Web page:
Photo by Sam Greenwood / Getty Images

With the kickoff of the 2019 college football season looming ever closer, we continue our preview of each position group by taking a deep look at the unit that Gators fans have hung their hats on for more than a decade now. As is the expectation for a school known as “DBU,” the defensive backs at Florida are among the best in the nation. But how does the group stack up as a whole? What should we expect out of them in the coming season?

As far as the cornerbacks are concerned, I see very little drop off. In fact, with the return of Marco Wilson from a season ending ACL injury vs Kentucky in 2018, this group might actually be even better than last year’s unit. At the very least, the depth issues that hurt the Gators last season appear to have been addressed and should no longer be an issue.

Marco, the younger brother of former Gator’s great, Quincy Wilson, has worked extremely hard to recover from the injury and be ready to go, come August 24th.

When asked about how he feels about his rehabilitation, Wilson replied, “I feel real good. It’s a lot of motivation to see other people on that field and know you can’t do anything about it. Going out there, I’m going to be like an uncaged animal. I sat on that sideline too long to not go out on that field and make plays.”

Following a freshman season that saw Wilson record thirty-five tackles and breakup ten passes, he has plenty of reason to feel confident.

His return signals bad news for opposing quarterbacks and receivers who will be forced to go head to head with Wilson on one side of the field, and CJ Henderson on the other.

During his freshman campaign, Henderson emerged as one of the most talented young cornerbacks in the nation, recording twenty-two tackles, four interceptions, and a pair of touchdowns. In 2018, he added to his legend by locking down receivers and only allowing around a 41% completion percentage with zero touchdowns when thrown his way.

One of the major positives that came out of Marco Wilson’s injury was the experience that was thrust upon then freshman, Trey Dean. Although he suffered a few lumps along the way, Dean handled his newfound role admirably and that baptism by fire has prepared him for another starring role (pun intended) this season. Dean will replace the stellar playmaker Chauncey Gardner-Johnson at the Star position.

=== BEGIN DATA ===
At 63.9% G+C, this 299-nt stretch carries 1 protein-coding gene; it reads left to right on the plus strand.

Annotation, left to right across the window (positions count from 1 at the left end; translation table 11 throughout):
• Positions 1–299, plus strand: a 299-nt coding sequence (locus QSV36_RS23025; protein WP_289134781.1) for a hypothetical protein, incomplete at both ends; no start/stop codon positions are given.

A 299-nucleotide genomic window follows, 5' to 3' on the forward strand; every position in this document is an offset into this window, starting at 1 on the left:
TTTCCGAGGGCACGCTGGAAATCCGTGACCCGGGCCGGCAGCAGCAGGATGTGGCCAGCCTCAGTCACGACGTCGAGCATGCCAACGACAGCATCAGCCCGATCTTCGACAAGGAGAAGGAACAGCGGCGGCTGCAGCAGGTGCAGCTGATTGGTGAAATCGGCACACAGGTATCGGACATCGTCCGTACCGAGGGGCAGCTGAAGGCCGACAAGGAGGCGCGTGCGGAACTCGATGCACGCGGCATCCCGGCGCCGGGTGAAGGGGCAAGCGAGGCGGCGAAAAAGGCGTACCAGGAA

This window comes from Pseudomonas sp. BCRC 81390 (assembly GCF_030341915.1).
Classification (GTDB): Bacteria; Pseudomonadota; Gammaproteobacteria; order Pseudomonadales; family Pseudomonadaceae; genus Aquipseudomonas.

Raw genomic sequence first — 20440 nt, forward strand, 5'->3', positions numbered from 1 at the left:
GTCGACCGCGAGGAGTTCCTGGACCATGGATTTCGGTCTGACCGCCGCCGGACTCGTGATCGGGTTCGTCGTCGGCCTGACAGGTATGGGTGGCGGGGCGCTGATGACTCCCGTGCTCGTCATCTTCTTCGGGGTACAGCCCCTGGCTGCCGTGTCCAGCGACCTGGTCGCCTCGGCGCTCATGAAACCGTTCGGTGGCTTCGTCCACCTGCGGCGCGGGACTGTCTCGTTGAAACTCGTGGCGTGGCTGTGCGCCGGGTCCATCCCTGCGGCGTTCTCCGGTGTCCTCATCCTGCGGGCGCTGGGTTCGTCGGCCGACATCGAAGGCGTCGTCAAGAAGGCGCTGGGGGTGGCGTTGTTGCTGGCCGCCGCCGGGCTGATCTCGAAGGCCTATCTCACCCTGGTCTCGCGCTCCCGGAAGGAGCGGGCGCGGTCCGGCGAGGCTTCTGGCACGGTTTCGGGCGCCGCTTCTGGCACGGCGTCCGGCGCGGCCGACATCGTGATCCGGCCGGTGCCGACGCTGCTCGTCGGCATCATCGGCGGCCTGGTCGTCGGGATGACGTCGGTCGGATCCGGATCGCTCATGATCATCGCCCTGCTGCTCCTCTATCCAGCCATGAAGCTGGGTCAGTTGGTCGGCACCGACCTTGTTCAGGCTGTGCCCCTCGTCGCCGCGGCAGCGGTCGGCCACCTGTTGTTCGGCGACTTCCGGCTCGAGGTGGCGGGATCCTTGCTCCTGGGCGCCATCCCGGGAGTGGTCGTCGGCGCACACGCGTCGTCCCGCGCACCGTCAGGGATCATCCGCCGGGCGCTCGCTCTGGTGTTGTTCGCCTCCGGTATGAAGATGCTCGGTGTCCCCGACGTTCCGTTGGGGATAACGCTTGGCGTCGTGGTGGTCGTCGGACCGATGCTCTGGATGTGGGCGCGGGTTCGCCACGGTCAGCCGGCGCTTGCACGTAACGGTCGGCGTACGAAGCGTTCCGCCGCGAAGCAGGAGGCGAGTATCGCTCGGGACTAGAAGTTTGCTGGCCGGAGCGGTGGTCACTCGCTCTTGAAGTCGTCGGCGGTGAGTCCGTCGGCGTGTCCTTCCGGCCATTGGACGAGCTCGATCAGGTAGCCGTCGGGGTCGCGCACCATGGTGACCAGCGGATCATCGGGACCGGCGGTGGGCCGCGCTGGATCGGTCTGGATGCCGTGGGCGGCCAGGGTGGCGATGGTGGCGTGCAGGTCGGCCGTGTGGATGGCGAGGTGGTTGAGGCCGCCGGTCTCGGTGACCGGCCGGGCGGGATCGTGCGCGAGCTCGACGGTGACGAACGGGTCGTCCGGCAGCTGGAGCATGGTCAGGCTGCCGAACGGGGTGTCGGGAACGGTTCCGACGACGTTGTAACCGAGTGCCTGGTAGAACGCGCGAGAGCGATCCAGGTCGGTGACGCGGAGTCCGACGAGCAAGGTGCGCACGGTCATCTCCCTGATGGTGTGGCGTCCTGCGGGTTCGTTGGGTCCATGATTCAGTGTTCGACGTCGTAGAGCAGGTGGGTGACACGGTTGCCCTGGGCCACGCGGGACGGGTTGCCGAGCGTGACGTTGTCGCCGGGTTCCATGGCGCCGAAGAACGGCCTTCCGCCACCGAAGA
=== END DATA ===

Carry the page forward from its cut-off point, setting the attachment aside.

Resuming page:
This move suits Dean quite well as he is fast, intelligent, agile, and plays with a similar swagger to Gardner-Johnson. Part linebacker, part cornerback, this position will allow for Dean to disrupt offenses with versatility and regularity.

Amari Burney showed great improvement over the course of the season and throughout spring, and will likely be a solid addition either at the nickelback or safety positions.

If there is a position of concern, in my eyes, it is the safety position. This isn’t one that is necessarily a liability, but it is worth noting that we didn’t really have a true standout at the position last year. Donovan Stiner certainly made a handful of plays in 2018, most notably the sack of Nick Fitzgerald to kill any threat of a Mississippi State comeback. However, I wasn’t completely sold on him.

For that matter, I want to see more out of the group as a whole. John Huggins impressed the coaching staff near the end of last season and during the spring, but still needs to take the next step. Jeawon Taylor has the tools and, like Huggins, began to show what he is capable of as the 2018 season began to wind down. Also like Huggins, he will need to show that he can put a complete season, full of relentless effort, together.

Brad Stewart is yet another who flashed last season and yet still leaves us with questions as to what we will see from him. It is because we got some but not all from each of these players that I have any concern about the Safety position. The talent is there, and in droves. But who will emerge as the consistent playmakers?

What are your thoughts and predictions for the coming season? Leave your comments or join the conversations on Twitter @MikeyPfeffer and @ChompTalk.

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